When The Statistics Lie

Have you ever been provided a report from your subordinates that gave you the impression that all was well within your organization- but you knew better? Have you ever stopped to wonder why that might be? The fact remains that sometimes the statistics lie.

If you’re Jerry Jones, Owner of the Dallas Cowboys, taking a closer look might just be the necessary next step. On paper his football franchise looks better than ever- key talent has been retained; new talent is being cultivated; he has a strong coaching staff; and everyone knows that if a problem can be solved by cash flow, Jerry can get the job done. This past weekend Jerry’s “Boys in Blue” faced off against the Chicago Bears. Coming off a loss to their league rivals, the Washington Redskins, America’s Team made a few key changes in their game plan: they replaced the newly acquired Ram’s cast-off, Alex Barron, with the much more capable and now-healthy Marc Colombo; Jason Garrett, the Offensive Coordinator, used a wider arsenal of offensive talent in both rushing and passing plays; and Tony Romo received enough pocket protection from the offensive line to throw for 374 yards. On paper, those seem like excellent improvements. Yet, Dallas fans everywhere are lamenting this morning over yet another loss. The Cowboys haven’t faced a 0-2 start since 2001 and I can’t imagine Jerry Jones is pleased.

As a leader, if Jerry Jones merely looked at a few isolated statistics, he might be confused by his team’s losses. I assure you he’s looking beyond the statistics now. He’s likely to get some exercise opening and closing his wallet to acquire a field goal kicker; he’ll certainly be bringing in the best sports medicine can offer to get Jason Witten and Mike Jenkins back on the field; and if he’s smart, he’ll have a serious talk with his head coach about assuming responsibility instead of throwing players under the bus with the media.

The same problem can occur on every team. If the leader relies solely on basic reports (employee satisfaction surveys, command climate surveys, sensing sessions, and other generic polling options) to get a feel for the needs of his or her team, they are likely to be fooled by statistics that fail to paint the real picture. The only way to get the truth is to be involved. If you catch a glimpse of a Cowboys’ game in the fourth quarter, you won’t find Jerry Jones in the Skybox- because he’s down on the field encouraging his team (or frightening them).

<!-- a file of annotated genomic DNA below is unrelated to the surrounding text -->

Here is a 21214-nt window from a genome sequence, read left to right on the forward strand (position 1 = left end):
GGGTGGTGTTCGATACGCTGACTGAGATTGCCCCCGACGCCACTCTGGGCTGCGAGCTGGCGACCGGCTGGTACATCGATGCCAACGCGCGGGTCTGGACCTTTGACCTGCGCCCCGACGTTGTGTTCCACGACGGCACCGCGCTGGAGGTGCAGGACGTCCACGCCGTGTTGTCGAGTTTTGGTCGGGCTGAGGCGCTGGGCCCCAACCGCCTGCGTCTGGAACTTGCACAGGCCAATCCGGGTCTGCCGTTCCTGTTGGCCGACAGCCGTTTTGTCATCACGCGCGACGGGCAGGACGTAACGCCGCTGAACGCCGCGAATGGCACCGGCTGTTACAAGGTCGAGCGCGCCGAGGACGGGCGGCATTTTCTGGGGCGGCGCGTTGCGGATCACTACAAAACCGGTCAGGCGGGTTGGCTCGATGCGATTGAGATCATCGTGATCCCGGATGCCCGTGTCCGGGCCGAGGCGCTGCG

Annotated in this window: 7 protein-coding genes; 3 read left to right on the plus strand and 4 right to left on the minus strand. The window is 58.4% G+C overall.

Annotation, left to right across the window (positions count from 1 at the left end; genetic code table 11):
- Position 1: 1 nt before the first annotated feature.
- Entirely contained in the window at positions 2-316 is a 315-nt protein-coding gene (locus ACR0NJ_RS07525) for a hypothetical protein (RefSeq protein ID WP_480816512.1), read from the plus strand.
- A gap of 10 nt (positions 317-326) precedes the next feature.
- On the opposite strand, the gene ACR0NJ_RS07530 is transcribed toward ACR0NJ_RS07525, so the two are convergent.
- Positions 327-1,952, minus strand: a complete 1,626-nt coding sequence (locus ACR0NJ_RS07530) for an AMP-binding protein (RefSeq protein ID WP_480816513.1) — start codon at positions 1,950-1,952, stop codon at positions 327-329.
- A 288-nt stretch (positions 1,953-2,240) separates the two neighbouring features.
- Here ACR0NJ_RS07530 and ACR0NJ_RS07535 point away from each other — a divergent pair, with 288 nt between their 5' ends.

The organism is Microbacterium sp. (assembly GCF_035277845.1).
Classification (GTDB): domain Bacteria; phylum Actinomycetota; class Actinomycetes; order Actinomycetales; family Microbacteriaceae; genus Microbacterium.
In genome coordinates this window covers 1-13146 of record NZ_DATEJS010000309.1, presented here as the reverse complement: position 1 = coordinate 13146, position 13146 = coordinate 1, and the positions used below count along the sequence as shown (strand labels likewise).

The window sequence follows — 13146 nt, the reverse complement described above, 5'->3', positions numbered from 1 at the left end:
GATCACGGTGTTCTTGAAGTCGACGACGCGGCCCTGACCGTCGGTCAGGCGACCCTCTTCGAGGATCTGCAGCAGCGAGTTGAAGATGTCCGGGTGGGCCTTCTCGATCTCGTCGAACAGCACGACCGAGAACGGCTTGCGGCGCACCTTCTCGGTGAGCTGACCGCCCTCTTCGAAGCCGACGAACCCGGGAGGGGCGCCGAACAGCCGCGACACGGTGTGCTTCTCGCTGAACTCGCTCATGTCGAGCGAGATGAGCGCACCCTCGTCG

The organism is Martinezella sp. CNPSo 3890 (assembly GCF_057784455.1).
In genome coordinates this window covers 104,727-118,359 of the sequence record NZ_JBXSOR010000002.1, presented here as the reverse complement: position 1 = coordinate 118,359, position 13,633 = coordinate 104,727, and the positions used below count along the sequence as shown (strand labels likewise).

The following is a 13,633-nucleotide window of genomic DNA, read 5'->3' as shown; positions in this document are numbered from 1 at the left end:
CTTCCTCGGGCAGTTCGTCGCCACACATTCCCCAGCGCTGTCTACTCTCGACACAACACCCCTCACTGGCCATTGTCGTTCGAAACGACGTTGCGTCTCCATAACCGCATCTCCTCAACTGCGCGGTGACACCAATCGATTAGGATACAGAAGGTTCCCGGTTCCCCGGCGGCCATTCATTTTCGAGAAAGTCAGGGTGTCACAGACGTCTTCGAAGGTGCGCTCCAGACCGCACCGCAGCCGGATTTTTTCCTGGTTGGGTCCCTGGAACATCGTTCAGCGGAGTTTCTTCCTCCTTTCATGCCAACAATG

Monday Morning Perspective:
Good leaders make people feel that they’re at the very heart of things, not at the periphery.” -Warren G. Bennis

“Outstanding leaders go out of their way to boost the self-esteem of their personnel. If people believe in themselves, it’s amazing what they can accomplish.” -Sam Walton

Simple Steps to Success

1.     Be present and available to those you lead. Out of sight is truly out of mind.

2.    Ask questions and listen to the answers. Thank people for their input even if there’s nothing you can do to immediately improve the situation.

3.    Be honest about challenges and get your people on board to help overcome them.

4.    Develop your people intentionally- with the team as the central focus. Instead of a competition, excellence should be a collective effort.

5.    Get involved and expect others to do the same. All levels of leadership have a role to play. Just like in a football game, a great offense is no balance for a lack of defense and vice-versa. Everyone has to contribute.

Have a wonderful week!

ISSN: 2158-1355
© Crystal Dyer 2010. All Rights Reserved.

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